John Carlton Atherton

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John Carlton Atherton

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John Carlton Atherton was born in Brainard, Minnesota on June 7th, 1900. After a brief service in the U.S. Navy during WWI, Atherton moved to San Francisco, California in 1920. There, he attended College of the Pacific and The California School of Fine Arts (now the San Francisco Art Institute) and practiced his techniques in various West-Coast studios. Upon winning a five-hundred dollar first prize award in the Bohemian Club’s annual exhibition in 1929, Atherton moved to New York City to test his ability as a commercial artist. He became widely successful while designing advertisements for companies such as General Motors, Shell Oil, Container Corporation of America, and Dole. But after 1936, encouraged by friend Alexander Brook, an acclaimed New York realist painter, Atherton returned to the fine arts. This new work primarily consisted of symbolic, often bleak landscapes that were becoming a favorite subject of the new surrealist movement in America. Atherton presented his first solo exhibition in New York’s Julien Levy Gallery in 1938 and the artist continued to be represented by the renowned gallery throughout the 1930s and 1940s. Other contemporary artists also showing at the gallery were Max Ernst, Joseph Cornell, Frida Kahlo, and Pavel Tchelitchew, who together supported a decidedly nonconformist movement. Artist Dorothea Tanning once described the prestige of the gallery: “Of all the gallery activity on Fifty-Seventh Street, where everything happened in those days, it was the Julien Levy Gallery that was truly making art history, the place where it was ‘at.’ ”1 Atherton’s reputation increased to a national scale when he designed the art deco stone lithograph poster for the 1939 World’s Fair that strikingly depicted Earth and its atmospheric layers in the lap of Liberty. More recognition followed when, in 1941, the Museum of Modern Art headed a National Defense Poster Competition, which was co-founded by the Army Air Corps and the Treasury Department. Atherton won the first prize in the Defense Bond category for his poster “Buy a Share in America” depicting one hand shaking the hand of America above a factory. Shortly after, in 1943, Atherton placed in the prestigious “Artists for Victory” Competition. Amidst over fourteen-thousand entries, Atherton’s “The Black Horse” won a three-thousand dolor fourth prize award. The acclaimed artist brought his popular designs into high circulation once he began creating posters and covers for such publications as Fortune, Saturday Evening Post, and Holiday. Atherton would eventually illustrate over forty covers for Saturday Evening Post, starting with his December 1942 design, “Patient Dog.” This picture is reminiscent of Norman Rockwell’s famous Americana style and captures a poignant moment of nostalgia: a loyal dog looks toward a wall of hunting equipment and the framed picture of his young owner in military dress. In the late 1940’s, Albert Dorne, fellow Saturday Evening Post illustrator, founded the Famous Artists School, an institution to teach the art of “correspondence illustration.” John Atherton was among the “famous artists” such as Al Parker, Jon Witcomb, and Norman Rockwell, who contributed to the program. Atherton eventually moved to Arlington, Vermont. In his free time, Atherton enjoyed fly-fishing and was famous for his pioneering fly-tying techniques. He brought his artistic talent to the field when he wrote and illustrated the fishing classic The Fly and The Fish. Sadly it was this very hobby that brought on Atherton’s premature death. The famous illustrator and artist died at age fifty-two (in 1952) in a drowning accident while fly-fishing in New Brunswick, Canada. He was survived by his wife, Maxine Breeze. 1. McMullen Museum of Art, “Accomodations of Desire” II. AN ANALYSIS OF THE ARTIST'S WORK John Atherton’s commercial and illustrative work was characterized by strong draftsmanship and precise composition. His still life advertisements for Dole exemplify his attention to detail and clarity of forms. The fruit is well molded with modulated color and slight reflections describing the shapes. There is also simplicity in their placement that produces a highly focused and readable piece. Atherton had no shame in blurring the line between commercial and fine art, though illustrators were (and still are) often considered lesser artists. He said in his statement for the seminal 1943 Museum of Modern Art exhibition, American Realists and Magic Realists, “Any painting lives or will last because it is well painted, regardless of whether it is a potato or a human body. By this I do not mean mere technical dexterity but painting which builds the spirit of the forms.” For his fine art gallery pieces, Atherton retained the defined forms from his technical commercial experience but instead placed his subjects in surrealist situations. Atherton was highly influenced by the magic realist movement that had roots in European surrealism but carried distinctly American undertones. While other magic realists, such as John Wilde, focused on themes of agriculture and fertility, Atherton often opted for more industrial landscapes. His practiced exactitude aided him in this effort and in such pieces as Rubber…and the National City Bank of New York. This work from 1952 is not easily comprehendible like Atherton’s previous magazine covers. This is an open-ended narrative where strong diagonals pull together the natural elements of a tree and grass in the foreground and industrial towers and piping in the background. There are no figures present in this barren but charged landscape, only an ambiguous bunch of floating molecules that cast a long shadow across the flat ground. Perhaps this is apocalyptic imagery, reflecting the harsh realities of a post-WWII world and society’s unease for future development. Atherton leaves few clues for an answer. But, while we may not comprehend the precise meaning behind the “spirit of the forms” in Atherton’s surrealist works, there is still a palpable energy and gravitas within the compositions. Indeed, from advertisements and posters with clear messages to obscure surrealist landscapes, Atherton’s range of communication is evident and consistently powerful.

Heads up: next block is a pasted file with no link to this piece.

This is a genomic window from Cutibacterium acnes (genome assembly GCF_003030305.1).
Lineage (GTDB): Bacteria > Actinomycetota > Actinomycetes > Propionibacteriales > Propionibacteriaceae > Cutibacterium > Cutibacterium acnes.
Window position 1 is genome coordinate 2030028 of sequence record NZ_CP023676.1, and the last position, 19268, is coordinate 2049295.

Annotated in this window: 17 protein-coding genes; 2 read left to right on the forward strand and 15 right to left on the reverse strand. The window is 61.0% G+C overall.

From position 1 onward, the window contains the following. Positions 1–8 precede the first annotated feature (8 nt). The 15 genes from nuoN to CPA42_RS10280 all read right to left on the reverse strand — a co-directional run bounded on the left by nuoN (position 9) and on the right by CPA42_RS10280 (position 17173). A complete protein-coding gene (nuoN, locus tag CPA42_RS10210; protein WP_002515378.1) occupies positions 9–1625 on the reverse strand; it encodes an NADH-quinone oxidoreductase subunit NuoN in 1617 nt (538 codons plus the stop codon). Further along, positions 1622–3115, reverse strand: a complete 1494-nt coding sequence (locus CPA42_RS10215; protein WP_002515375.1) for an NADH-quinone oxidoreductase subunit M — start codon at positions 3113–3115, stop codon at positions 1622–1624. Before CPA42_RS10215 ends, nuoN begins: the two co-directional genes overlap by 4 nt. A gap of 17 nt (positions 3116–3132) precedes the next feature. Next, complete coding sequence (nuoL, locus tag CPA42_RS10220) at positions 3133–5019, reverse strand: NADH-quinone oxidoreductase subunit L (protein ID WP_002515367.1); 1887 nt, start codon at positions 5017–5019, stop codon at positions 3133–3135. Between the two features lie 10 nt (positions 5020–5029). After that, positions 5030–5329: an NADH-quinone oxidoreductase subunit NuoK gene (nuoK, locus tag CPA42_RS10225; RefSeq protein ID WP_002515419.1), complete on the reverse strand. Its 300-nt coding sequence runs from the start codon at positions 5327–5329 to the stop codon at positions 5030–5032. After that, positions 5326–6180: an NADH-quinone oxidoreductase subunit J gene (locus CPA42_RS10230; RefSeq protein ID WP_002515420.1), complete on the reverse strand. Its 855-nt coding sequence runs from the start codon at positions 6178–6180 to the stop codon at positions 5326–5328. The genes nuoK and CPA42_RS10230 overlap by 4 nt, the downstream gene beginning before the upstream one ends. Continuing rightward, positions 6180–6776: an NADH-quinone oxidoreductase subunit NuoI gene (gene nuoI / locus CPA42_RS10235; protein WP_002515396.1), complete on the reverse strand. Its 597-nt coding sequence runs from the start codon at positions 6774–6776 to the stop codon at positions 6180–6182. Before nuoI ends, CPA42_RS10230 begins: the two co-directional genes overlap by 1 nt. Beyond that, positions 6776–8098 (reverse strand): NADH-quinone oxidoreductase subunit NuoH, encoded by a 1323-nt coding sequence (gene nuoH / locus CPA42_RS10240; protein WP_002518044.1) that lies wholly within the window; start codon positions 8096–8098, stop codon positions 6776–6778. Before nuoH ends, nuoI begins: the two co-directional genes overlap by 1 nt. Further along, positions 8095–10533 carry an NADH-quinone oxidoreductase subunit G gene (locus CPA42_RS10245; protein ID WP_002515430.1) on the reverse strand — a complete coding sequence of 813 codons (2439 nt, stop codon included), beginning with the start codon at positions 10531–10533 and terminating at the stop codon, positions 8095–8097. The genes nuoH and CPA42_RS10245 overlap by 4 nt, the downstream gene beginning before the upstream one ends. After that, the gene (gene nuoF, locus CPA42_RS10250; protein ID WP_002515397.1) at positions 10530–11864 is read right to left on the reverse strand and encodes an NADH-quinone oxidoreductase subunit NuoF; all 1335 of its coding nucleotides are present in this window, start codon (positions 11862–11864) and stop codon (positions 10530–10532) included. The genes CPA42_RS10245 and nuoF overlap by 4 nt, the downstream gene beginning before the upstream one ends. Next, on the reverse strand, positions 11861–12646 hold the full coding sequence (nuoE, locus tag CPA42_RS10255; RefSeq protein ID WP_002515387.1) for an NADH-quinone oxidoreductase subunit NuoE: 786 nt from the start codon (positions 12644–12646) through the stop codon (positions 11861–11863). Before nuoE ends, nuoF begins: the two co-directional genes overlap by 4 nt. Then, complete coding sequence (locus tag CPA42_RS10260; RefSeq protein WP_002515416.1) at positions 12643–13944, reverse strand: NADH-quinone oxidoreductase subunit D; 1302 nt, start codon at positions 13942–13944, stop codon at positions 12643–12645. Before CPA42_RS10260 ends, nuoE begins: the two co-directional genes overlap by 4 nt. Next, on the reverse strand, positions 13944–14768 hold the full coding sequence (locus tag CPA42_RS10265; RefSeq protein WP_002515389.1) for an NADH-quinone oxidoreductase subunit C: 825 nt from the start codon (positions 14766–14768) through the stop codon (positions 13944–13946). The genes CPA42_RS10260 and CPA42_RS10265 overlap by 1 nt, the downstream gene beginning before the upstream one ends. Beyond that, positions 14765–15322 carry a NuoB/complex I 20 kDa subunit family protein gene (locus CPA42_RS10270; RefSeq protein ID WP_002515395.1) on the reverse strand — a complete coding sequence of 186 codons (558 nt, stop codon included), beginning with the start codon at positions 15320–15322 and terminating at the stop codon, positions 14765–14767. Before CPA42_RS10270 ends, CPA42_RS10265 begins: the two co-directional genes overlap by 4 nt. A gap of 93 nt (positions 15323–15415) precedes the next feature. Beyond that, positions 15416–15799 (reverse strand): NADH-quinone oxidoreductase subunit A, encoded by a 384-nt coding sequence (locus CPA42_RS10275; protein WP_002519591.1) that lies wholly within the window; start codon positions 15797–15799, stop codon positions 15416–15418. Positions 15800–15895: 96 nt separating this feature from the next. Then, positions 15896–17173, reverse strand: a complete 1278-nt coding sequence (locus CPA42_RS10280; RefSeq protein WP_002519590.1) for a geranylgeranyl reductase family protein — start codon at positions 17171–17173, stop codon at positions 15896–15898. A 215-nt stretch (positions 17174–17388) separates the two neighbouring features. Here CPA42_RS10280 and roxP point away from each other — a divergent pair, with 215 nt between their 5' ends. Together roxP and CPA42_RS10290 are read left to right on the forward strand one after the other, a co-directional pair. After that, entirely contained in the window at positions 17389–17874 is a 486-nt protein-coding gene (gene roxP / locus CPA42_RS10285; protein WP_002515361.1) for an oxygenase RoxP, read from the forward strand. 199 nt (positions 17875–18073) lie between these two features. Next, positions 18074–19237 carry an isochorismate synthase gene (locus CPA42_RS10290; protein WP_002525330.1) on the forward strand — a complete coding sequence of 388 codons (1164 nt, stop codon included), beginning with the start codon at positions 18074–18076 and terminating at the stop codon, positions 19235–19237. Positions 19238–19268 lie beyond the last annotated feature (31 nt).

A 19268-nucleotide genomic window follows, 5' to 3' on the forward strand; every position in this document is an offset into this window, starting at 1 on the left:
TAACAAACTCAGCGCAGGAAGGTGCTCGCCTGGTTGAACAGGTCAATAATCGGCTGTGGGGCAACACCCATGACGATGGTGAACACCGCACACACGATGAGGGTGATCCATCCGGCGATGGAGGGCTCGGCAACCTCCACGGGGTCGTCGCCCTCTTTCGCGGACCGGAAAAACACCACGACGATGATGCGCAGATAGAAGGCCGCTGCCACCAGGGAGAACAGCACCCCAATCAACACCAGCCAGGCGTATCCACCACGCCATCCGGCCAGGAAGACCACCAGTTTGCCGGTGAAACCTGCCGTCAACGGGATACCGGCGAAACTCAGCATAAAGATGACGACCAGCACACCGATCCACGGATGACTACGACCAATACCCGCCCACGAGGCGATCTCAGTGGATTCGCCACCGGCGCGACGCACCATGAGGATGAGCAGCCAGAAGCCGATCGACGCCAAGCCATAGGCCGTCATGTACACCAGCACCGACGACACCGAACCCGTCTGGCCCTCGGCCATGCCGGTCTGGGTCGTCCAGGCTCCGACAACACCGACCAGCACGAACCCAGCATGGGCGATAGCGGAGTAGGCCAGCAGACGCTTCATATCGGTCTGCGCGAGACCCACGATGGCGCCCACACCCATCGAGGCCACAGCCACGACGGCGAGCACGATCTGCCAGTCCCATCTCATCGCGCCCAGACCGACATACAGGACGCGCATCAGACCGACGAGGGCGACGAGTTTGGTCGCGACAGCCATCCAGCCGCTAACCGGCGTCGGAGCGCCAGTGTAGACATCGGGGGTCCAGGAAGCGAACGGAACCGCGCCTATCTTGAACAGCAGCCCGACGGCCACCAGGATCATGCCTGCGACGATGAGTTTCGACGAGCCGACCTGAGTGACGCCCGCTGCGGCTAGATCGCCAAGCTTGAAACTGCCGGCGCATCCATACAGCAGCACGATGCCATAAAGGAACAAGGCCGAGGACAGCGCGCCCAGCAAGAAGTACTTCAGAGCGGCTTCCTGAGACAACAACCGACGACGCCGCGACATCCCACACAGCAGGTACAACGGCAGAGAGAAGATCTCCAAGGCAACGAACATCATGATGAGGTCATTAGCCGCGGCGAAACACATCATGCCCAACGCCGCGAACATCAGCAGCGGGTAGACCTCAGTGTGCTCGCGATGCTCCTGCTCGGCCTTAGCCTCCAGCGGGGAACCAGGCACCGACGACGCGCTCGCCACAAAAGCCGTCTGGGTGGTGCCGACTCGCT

“John Carlton Atherton,” Westport Public Schools Digital Collections, accessed August 8, 2022,